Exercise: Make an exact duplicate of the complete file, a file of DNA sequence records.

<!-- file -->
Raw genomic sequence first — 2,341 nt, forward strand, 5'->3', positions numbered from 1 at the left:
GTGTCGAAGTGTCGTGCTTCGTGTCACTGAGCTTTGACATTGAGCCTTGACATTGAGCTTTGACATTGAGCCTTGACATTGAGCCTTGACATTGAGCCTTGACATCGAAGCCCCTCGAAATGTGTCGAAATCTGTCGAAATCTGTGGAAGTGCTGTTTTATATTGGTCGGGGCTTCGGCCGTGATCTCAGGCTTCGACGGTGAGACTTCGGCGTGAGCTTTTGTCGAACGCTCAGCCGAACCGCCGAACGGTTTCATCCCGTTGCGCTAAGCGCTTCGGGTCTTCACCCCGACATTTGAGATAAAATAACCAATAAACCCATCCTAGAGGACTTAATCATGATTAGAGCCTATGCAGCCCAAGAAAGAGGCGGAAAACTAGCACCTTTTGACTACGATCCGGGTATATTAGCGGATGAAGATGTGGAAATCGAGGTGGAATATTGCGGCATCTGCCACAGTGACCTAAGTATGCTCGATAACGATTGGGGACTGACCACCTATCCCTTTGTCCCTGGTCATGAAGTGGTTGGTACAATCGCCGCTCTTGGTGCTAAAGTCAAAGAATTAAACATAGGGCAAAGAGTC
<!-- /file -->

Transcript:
Raw genomic sequence first — 2,341 nt, forward strand, 5'->3', positions numbered from 1 at the left:
GTGTCGAAGTGTCGTGCTTCGTGTCACTGAGCTTTGACATTGAGCCTTGACATTGAGCTTTGACATTGAGCCTTGACATTGAGCCTTGACATTGAGCCTTGACATCGAAGCCCCTCGAAATGTGTCGAAATCTGTCGAAATCTGTGGAAGTGCTGTTTTATATTGGTCGGGGCTTCGGCCGTGATCTCAGGCTTCGACGGTGAGACTTCGGCGTGAGCTTTTGTCGAACGCTCAGCCGAACCGCCGAACGGTTTCATCCCGTTGCGCTAAGCGCTTCGGGTCTTCACCCCGACATTTGAGATAAAATAACCAATAAACCCATCCTAGAGGACTTAATCATGATTAGAGCCTATGCAGCCCAAGAAAGAGGCGGAAAACTAGCACCTTTTGACTACGATCCGGGTATATTAGCGGATGAAGATGTGGAAATCGAGGTGGAATATTGCGGCATCTGCCACAGTGACCTAAGTATGCTCGATAACGATTGGGGACTGACCACCTATCCCTTTGTCCCTGGTCATGAAGTGGTTGGTACAATCGCCGCTCTTGGTGCTAAAGTCAAAGAATTAAACATAGGGCAAAGAGTC